It was great to see so many people out marching for Climate change around the world last weekend. It’s always good to see a community getting together for a common cause. But will it change anything? I doubt it. Governments already know that a significant minority of their populations are concerned about climate change. What will really change the situation is not going on marches, but changing the way we live.
And, encouragingly for Christians, this way of living is laid out pretty clearly in the Bible. In fact, even if you don’t believe in climate change, if you want to take the Bible seriously, you’ve to live a life that is in agreement with the greenest and most right-on environmental protesters.
Why? Well, anything that is producing carbon and going into the atmosphere, is related to consumption. It’s caused by money, or more to the point, it’s caused by some people having too much money and greed. It’s now the norm for our culture to be going off on foreign holidays via plane, even twice a year, having two cars, changing technology every few months, eating vegetables that were flown from the other side of the world. And what makes all this possible? Having too much cash, and then choosing to spend it on ourselves rather than on helping others. This is a lifestyle that we’re all caught up in in the West, and dealing with it is a lot harder than going on a march. Our societies need root and branch reform, and the Bible is the best place to start. I think this passage is key to the issue:
“Yet true godliness with contentment is itself great wealth. After all, we brought nothing with us when we came into the world, and we can’t take anything with us when we leave it. So if we have enough food and clothing, let us be content.
But people who long to be rich fall into temptation and are trapped by many foolish and harmful desires that plunge them into ruin and destruction. For the love of money is the root of all kinds of evil. And some people, craving money, have wandered from the true faith and pierced themselves with many sorrows.” 1 Tim 6:6-10
How true this Bible quote is. Greed, and the lust for entertainment, stuff, activity and fashion, has lulled us into this situation, where the world’s resources are scarce and we’re wasting them on consumer goods and leisure rather than investing them into people and the planet. We have a model in Jesus, who was so low-impact that he didn’t even have his own house (Luke 9:58). We’re told to be stewards of the Earth and all the living things in it (Gen 1:28). When we think of Matt 25 we normally remember that those who go to eternal punishment are those who have not helped the sick, the imprisoned and the hungry. But Rev 11:18 also points out that those who destroy the earth will be in this group. So if we’re God’s people, then we’ll be caring for people and caring for the Earth too.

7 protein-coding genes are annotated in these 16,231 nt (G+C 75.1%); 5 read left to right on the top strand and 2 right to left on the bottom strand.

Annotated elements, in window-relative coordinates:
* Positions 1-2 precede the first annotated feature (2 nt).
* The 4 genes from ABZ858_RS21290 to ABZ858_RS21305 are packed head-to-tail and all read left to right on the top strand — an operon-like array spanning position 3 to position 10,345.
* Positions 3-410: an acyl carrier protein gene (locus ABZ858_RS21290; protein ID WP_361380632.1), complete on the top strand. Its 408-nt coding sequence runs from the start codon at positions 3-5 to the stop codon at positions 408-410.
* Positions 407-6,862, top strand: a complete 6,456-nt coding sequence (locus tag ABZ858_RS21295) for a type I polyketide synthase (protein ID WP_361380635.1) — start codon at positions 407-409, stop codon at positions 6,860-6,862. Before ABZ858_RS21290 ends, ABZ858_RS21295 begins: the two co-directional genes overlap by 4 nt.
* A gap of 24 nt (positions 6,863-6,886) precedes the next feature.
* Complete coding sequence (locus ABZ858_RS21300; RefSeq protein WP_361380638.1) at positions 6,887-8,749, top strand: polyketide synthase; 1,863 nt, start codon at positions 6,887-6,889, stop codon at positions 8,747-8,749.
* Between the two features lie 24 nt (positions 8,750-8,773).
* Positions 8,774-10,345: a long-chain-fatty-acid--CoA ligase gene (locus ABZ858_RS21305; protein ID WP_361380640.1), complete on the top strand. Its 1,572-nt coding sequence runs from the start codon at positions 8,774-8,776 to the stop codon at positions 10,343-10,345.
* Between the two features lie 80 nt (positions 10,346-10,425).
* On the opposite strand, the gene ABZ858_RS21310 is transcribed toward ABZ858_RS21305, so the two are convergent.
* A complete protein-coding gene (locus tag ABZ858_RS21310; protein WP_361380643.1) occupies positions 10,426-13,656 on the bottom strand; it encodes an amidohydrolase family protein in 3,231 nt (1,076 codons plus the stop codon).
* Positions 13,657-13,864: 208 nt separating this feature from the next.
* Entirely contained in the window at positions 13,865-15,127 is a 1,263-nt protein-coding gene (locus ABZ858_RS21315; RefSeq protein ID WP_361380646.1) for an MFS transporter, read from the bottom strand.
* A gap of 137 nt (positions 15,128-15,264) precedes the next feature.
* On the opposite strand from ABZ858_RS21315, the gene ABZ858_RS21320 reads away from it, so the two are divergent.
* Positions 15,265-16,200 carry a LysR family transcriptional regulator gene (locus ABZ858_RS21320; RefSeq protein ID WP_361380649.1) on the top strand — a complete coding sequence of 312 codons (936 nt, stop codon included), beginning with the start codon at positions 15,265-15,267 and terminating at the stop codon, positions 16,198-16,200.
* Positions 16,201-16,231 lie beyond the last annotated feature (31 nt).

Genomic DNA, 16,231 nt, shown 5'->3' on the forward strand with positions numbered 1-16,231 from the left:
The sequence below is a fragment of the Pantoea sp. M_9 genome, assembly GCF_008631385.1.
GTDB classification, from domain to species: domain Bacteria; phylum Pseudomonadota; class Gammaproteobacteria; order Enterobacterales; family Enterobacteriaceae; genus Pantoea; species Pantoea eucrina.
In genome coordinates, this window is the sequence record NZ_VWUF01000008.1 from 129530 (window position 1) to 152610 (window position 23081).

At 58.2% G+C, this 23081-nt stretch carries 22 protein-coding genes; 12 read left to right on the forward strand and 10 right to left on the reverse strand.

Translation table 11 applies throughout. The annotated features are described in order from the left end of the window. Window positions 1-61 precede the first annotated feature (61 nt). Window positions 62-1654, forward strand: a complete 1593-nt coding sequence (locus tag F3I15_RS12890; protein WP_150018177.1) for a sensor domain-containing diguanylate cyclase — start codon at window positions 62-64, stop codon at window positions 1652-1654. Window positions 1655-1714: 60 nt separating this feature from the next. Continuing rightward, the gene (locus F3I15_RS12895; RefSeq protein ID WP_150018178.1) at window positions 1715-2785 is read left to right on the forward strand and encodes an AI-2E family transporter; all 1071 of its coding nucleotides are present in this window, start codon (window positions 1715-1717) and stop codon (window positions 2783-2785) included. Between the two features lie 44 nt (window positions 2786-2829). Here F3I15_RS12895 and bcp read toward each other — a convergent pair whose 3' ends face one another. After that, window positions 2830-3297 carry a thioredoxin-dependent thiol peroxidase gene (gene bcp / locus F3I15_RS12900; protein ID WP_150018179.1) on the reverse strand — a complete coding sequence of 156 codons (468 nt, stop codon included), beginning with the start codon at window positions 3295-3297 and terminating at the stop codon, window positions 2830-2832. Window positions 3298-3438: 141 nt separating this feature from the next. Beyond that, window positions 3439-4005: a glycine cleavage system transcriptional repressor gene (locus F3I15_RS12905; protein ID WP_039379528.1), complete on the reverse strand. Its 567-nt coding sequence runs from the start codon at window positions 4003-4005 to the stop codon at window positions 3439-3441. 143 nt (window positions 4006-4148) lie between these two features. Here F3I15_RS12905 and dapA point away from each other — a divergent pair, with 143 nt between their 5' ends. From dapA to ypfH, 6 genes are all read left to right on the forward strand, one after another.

Breaking our addiction to consumption, cars, boys toys and all the trappings of the modern world will take a long time. In the same way as an addiction to crack or alcohol, it takes Jesus to fill the hole that the addiction leaves and repair the damage. This in and of itself will direct our attention from entertainment and buying stuff, towards helping others and loving Creation, in all its beautiful variety. We’ll not be working every hour God gives us, but working fewer hours because we’ll need less money: truly we’ll be serving God and not filthy lucre (Matt 6:24). We’ll have more time for our friends and family, and serving our community, even putting on dinner parties for the lost and broken (Luke 14:13). We’ll be able to give away the money we do have to good causes.
I can hear the mini-me Richard Dawkins of the twitter world howling in outrage at what I’ve just said, thinking of the gas-guzzling SUVs and private jets of certain parts of the Christian community, especially in America. But it’s not our job to shout at them, it’s our job to lead by example. And perhaps we need to get the log out of our own eye, before we can help others get the speck out of theirs (Matt 7:3-5). We need more than shifting to a green tariff, reusing plastic bags and buying recycled paper, to get the almighty, rotten trunk out of our own eyes.
Living a life worthy of that 1 Tim passage, and to be content with just having enough food and clothing to survive, is radically different from our Western culture. But as the ancient monks and nuns discovered, it can leave more space for what’s really good, and what’s really God. After all, it’s His Earth, not ours.